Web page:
Iran: US, Britain, Israel 'axis of evil'

Updated: 2007-01-15 09:28

TEHRAN - The commander of Iran's Revolutionary Guards said on Sunday the United States, Britain and Israel were an "axis of evil" trying to drive a wedge between Shi'ite and Sunni Muslims.

Iran's President Mahmoud Ahmadinejad poses with a girl during a visit to a suburb of Managua January 14, 2007. [Reuters]

US President Bush originally labeled Iran, North Korea and Iraq -- before US troops invaded -- as part of an "axis of evil." Washington accuses Iran of backing terrorism and trying to build atomic bombs, charges Tehran denies.

"America, Britain and the Zionist regime (Israel) are an axis of evil against the Islamic world and the whole of humanity," Guards Commander-in-Chief Yahya Rahim Safavi was quoted as saying by Iran's student news agency ISNA.

"They are trying to make enmity among Islamic countries and to make divisions among Shi'ites and Sunnis," he said.

He was echoing comments by other Iranian officials who have accused Washington of stoking sectarian tensions in Iraq where the majority of Iraqis are Shi'ite Muslims, like most Iranians. Washington blames Iran for fuelling violence in Iraq.

"Our powerful country does not worry about American and Zionist regime threats and in case of any kind of attack by intruders, we are able to defeat them," he added.

A British newspaper this month said Israel had drawn up secret plans to destroy Iran's uranium enrichment facilities -- the part of Iran's nuclear program that most worries the West -- using tactical nuclear weapons. Israel would not comment on the story, which touched on its assumed atomic arsenal.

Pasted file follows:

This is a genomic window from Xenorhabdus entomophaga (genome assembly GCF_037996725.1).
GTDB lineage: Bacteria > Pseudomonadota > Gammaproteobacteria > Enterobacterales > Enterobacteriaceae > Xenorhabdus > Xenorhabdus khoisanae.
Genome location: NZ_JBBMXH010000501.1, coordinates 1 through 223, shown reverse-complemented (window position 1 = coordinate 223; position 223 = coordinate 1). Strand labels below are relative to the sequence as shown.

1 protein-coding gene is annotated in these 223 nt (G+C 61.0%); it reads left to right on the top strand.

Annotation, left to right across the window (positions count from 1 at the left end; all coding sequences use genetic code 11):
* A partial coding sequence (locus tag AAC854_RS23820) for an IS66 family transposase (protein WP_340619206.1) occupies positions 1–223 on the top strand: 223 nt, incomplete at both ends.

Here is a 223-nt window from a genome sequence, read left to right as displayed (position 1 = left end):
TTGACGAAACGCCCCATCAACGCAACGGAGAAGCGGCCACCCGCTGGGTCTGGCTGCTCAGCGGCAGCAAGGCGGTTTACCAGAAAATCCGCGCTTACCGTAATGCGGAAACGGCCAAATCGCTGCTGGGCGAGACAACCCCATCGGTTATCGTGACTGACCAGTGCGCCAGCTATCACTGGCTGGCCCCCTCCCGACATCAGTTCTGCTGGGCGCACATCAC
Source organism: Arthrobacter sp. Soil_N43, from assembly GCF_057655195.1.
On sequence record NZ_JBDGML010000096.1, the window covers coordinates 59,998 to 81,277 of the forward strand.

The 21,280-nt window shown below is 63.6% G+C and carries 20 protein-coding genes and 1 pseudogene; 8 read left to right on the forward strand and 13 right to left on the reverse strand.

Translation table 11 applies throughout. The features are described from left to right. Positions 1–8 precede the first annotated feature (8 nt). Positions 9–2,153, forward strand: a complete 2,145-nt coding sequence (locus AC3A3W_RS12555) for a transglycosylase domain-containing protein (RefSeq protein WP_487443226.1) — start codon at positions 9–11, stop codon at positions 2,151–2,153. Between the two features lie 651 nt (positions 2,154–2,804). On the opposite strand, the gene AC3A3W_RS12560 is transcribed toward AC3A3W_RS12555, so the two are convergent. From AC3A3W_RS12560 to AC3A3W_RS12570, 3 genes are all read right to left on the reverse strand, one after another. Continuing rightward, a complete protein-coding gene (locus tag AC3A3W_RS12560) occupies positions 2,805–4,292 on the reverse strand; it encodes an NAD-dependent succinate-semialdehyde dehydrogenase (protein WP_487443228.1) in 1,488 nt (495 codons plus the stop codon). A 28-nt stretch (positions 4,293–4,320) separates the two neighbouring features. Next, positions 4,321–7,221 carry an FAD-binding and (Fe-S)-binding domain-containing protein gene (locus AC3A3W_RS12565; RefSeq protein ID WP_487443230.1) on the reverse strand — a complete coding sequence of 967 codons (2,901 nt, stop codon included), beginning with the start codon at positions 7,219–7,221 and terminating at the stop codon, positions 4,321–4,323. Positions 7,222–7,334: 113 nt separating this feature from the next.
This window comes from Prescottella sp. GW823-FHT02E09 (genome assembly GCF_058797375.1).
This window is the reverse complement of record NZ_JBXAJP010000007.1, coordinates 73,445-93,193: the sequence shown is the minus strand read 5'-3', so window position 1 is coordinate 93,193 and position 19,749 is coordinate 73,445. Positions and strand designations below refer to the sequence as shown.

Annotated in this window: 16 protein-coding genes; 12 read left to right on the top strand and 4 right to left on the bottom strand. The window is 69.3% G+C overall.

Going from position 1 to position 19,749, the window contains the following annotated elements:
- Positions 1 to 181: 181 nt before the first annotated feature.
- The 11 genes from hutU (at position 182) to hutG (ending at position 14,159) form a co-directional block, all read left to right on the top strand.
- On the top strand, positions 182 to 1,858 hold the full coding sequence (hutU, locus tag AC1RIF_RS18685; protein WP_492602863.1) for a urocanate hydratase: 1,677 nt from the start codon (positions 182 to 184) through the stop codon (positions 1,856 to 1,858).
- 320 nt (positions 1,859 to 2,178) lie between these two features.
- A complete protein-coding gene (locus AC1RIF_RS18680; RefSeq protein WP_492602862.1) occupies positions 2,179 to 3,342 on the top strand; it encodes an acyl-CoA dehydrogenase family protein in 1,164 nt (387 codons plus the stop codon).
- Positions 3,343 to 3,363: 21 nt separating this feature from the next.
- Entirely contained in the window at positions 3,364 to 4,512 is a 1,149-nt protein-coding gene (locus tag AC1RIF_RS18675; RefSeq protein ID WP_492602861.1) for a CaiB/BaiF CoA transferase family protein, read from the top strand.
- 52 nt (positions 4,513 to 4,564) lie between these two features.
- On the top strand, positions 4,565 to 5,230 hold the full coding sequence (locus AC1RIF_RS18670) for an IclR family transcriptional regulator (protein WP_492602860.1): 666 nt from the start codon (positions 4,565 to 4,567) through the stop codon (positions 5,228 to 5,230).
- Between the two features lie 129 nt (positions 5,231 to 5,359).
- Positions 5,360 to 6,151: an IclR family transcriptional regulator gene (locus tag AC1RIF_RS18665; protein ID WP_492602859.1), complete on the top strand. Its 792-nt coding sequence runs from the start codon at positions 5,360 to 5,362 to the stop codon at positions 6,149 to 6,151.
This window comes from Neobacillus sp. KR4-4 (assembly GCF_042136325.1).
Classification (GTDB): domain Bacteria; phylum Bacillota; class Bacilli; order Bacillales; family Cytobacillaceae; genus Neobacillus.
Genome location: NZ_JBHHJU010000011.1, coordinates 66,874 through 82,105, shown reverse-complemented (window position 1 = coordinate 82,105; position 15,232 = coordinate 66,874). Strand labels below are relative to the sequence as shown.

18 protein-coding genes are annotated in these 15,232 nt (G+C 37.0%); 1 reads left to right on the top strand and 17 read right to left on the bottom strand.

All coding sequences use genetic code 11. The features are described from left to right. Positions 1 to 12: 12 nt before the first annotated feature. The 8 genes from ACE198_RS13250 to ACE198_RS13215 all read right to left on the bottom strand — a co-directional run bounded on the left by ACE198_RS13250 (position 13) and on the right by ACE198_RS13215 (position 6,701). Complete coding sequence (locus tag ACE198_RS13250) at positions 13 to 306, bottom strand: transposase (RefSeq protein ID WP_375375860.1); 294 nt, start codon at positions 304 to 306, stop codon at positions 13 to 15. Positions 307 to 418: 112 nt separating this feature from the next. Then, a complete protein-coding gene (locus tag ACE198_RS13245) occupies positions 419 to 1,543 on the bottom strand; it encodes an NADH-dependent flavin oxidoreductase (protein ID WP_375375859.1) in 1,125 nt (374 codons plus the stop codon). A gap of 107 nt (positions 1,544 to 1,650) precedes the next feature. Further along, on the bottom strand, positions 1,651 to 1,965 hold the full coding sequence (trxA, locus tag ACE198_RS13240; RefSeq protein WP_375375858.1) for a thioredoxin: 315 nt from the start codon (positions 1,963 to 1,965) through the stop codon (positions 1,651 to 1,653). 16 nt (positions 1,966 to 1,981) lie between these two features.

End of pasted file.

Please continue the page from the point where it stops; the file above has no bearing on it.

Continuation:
The United States has said it wants to resolve Iran's nuclear dispute with West diplomatically, but has refused to rule out using force if diplomacy fails.

Ahmadinejad: US hiding failures in Iraq

Iran's president said the United States is trying to hide its failures in Iraq by accusing his nation of funding Iraqi insurgents, and he pledged to form an anti-US alliance with "revolutionary countries" in Latin America as he toured the region courting new allies.

Speaking to reporters Sunday on the sidelines of his meeting with Nicaraguan President Daniel Ortega, Mahmoud Ahmadinejad ducked a direct question about whether his country was arming and supporting insurgents responsible for countless attacks in Iraq.

He said the charges were merely an attempt by the United States "to cover their failures by other means."

"But they have been discredited and they can't recover from that," he said.

Ahmadinejad said the United States' "attitude won't solve their problems" in Iraq, and he accused the United States of ignoring the Iraqi people.

Ahmadinejad was in Managua as part of a whirlwind tour of Latin America's newly inaugurated leftist leaders. He met with close ally and Venezuelan leader Hugo Chavez on Saturday, then was scheduled to attend the inauguration of Ecuador's new president, Rafael Correa, and meet Bolivian leader Evo Morales. All are outspoken critics of US President George W. Bush.